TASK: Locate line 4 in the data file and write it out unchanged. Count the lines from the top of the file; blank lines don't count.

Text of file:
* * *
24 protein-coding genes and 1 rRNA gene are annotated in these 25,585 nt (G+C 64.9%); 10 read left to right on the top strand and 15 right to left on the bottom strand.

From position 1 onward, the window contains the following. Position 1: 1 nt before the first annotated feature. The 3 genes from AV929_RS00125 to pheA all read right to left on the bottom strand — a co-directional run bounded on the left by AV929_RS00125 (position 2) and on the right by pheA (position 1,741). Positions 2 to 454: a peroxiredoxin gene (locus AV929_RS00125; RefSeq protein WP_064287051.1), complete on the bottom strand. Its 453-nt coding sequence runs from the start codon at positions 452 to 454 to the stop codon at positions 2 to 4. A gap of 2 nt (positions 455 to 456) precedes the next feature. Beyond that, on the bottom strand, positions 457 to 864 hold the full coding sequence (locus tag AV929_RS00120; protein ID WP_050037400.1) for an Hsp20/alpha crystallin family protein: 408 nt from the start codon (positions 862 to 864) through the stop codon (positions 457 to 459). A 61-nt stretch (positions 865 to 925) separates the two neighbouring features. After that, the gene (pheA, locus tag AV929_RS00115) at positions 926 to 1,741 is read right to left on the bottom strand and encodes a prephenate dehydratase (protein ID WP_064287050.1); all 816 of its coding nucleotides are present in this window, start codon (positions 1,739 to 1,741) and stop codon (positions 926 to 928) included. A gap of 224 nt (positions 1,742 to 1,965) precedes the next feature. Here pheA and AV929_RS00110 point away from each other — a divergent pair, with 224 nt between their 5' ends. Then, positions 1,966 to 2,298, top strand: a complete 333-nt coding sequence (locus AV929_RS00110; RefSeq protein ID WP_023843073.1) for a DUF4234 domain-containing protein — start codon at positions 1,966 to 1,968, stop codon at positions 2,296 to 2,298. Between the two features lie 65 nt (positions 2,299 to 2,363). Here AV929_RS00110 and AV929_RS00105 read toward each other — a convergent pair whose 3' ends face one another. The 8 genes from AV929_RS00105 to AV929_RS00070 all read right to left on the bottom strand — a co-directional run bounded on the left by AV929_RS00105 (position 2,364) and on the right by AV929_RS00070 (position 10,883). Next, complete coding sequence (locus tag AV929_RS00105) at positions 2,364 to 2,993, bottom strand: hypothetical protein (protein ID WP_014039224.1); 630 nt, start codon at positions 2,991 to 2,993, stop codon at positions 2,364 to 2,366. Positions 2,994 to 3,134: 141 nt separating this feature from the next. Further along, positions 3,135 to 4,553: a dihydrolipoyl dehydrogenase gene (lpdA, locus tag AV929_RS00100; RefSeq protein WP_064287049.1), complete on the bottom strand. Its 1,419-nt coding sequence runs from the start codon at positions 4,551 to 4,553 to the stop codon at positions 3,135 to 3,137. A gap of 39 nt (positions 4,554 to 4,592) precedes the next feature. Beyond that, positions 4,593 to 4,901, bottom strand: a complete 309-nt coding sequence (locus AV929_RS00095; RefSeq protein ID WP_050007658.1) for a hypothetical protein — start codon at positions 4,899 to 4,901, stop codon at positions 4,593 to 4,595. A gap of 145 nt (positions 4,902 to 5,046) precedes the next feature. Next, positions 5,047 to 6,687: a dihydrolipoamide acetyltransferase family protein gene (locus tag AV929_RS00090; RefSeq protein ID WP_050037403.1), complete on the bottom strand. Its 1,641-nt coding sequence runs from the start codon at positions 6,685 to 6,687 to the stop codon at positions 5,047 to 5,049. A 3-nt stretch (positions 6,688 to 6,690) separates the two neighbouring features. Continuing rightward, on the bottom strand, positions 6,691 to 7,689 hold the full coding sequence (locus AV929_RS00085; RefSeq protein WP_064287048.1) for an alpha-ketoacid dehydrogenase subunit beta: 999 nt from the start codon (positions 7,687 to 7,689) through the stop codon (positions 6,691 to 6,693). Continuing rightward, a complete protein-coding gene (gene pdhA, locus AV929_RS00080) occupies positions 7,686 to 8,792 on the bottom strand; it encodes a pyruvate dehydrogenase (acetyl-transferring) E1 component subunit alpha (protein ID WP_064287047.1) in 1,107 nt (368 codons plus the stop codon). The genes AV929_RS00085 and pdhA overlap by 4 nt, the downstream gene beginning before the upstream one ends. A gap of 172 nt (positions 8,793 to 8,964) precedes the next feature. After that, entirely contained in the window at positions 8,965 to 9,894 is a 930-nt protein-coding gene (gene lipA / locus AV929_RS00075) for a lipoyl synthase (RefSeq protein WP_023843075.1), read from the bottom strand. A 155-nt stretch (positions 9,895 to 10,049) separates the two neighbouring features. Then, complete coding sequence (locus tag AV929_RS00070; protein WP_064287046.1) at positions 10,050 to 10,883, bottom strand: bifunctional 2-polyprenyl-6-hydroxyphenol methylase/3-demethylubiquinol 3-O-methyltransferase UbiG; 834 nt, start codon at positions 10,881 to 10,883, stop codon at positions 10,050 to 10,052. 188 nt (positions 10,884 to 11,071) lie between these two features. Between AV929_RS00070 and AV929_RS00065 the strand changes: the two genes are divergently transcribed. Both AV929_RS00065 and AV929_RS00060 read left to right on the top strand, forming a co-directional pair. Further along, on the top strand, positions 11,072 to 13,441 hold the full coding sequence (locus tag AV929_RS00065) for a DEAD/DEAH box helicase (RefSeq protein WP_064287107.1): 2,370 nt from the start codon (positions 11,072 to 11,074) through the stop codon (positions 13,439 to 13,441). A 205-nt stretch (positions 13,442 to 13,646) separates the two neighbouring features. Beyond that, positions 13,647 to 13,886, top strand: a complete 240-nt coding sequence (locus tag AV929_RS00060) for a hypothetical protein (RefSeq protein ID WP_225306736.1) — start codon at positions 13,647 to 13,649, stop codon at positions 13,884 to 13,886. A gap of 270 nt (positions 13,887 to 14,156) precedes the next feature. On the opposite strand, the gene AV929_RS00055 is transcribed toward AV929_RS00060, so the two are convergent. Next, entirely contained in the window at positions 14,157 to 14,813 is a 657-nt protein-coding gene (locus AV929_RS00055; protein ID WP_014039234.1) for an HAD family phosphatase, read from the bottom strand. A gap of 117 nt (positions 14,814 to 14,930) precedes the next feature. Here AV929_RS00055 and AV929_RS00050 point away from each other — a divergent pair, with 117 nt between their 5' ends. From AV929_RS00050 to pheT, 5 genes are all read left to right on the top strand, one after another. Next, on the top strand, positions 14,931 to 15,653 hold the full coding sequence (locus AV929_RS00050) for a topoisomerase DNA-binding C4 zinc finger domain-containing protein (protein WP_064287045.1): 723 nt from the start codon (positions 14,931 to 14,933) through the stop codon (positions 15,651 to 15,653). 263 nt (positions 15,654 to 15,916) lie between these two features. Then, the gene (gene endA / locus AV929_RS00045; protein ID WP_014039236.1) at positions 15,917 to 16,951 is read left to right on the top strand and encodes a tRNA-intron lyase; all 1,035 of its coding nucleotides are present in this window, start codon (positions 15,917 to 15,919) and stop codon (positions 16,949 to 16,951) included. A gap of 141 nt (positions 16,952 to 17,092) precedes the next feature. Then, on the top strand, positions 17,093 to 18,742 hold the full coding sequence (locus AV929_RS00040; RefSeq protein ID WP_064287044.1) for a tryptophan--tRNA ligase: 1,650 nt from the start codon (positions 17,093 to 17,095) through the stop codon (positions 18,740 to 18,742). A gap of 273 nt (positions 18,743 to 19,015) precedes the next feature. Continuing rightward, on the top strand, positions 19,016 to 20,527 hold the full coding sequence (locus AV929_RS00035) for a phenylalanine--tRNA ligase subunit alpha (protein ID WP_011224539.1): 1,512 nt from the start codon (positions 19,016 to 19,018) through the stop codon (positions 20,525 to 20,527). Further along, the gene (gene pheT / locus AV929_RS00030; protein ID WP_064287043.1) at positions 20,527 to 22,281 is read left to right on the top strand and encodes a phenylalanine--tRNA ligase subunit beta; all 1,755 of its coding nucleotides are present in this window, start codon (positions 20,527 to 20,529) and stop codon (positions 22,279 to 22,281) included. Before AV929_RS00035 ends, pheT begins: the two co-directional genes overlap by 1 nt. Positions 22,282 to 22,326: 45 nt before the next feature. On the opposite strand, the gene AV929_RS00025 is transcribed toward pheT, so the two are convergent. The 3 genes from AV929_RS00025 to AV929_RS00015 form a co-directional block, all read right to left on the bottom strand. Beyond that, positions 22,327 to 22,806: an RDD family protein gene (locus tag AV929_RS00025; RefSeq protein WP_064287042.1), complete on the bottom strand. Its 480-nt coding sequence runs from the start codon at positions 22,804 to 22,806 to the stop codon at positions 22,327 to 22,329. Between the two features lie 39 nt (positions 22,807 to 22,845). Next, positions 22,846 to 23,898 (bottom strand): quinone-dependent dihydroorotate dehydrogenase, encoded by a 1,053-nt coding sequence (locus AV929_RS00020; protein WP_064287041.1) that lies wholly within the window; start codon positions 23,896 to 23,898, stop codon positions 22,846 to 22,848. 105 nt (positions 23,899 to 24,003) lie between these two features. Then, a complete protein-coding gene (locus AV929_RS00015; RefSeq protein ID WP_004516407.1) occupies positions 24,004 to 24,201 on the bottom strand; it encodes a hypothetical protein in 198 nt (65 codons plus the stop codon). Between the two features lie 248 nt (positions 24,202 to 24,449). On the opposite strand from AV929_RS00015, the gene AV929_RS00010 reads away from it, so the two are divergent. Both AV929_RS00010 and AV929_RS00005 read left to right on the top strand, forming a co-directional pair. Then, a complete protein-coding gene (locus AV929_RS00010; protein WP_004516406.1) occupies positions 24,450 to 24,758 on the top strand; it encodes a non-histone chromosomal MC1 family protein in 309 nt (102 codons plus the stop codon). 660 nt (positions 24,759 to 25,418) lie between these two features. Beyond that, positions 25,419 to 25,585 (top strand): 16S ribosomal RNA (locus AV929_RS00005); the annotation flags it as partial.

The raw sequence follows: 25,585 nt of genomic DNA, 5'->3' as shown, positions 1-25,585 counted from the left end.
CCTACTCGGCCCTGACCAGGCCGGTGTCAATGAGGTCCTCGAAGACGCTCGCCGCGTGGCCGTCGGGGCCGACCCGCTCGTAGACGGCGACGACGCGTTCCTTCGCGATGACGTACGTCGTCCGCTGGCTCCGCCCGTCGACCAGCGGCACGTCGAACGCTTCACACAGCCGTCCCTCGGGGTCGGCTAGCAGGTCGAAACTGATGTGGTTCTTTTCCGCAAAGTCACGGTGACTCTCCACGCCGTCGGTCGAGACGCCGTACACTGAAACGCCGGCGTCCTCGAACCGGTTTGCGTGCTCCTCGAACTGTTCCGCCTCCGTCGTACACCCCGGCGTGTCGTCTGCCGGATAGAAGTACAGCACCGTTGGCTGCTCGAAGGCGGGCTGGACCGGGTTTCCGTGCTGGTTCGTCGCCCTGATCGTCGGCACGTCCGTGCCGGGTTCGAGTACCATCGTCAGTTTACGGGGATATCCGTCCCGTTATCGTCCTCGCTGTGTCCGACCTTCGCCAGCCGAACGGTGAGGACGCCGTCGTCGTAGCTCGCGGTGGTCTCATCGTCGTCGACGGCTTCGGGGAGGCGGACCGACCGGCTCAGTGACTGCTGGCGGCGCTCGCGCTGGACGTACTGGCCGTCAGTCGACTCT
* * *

CCTACTCGGCCCTGACCAGGCCGGTGTCAATGAGGTCCTCGAAGACGCTCGCCGCGTGGCCGTCGGGGCCGACCCGCTCGTAGACGGCGACGACGCGTTCCTTCGCGATGACGTACGTCGTCCGCTGGCTCCGCCCGTCGACCAGCGGCACGTCGAACGCTTCACACAGCCGTCCCTCGGGGTCGGCTAGCAGGTCGAAACTGATGTGGTTCTTTTCCGCAAAGTCACGGTGACTCTCCACGCCGTCGGTCGAGACGCCGTACACTGAAACGCCGGCGTCCTCGAACCGGTTTGCGTGCTCCTCGAACTGTTCCGCCTCCGTCGTACACCCCGGCGTGTCGTCTGCCGGATAGAAGTACAGCACCGTTGGCTGCTCGAAGGCGGGCTGGACCGGGTTTCCGTGCTGGTTCGTCGCCCTGATCGTCGGCACGTCCGTGCCGGGTTCGAGTACCATCGTCAGTTTACGGGGATATCCGTCCCGTTATCGTCCTCGCTGTGTCCGACCTTCGCCAGCCGAACGGTGAGGACGCCGTCGTCGTAGCTCGCGGTGGTCTCATCGTCGTCGACGGCTTCGGGGAGGCGGACCGACCGGCTCAGTGACTGCTGGCGGCGCTCGCGCTGGACGTACTGGCCGTCAGTCGACTCT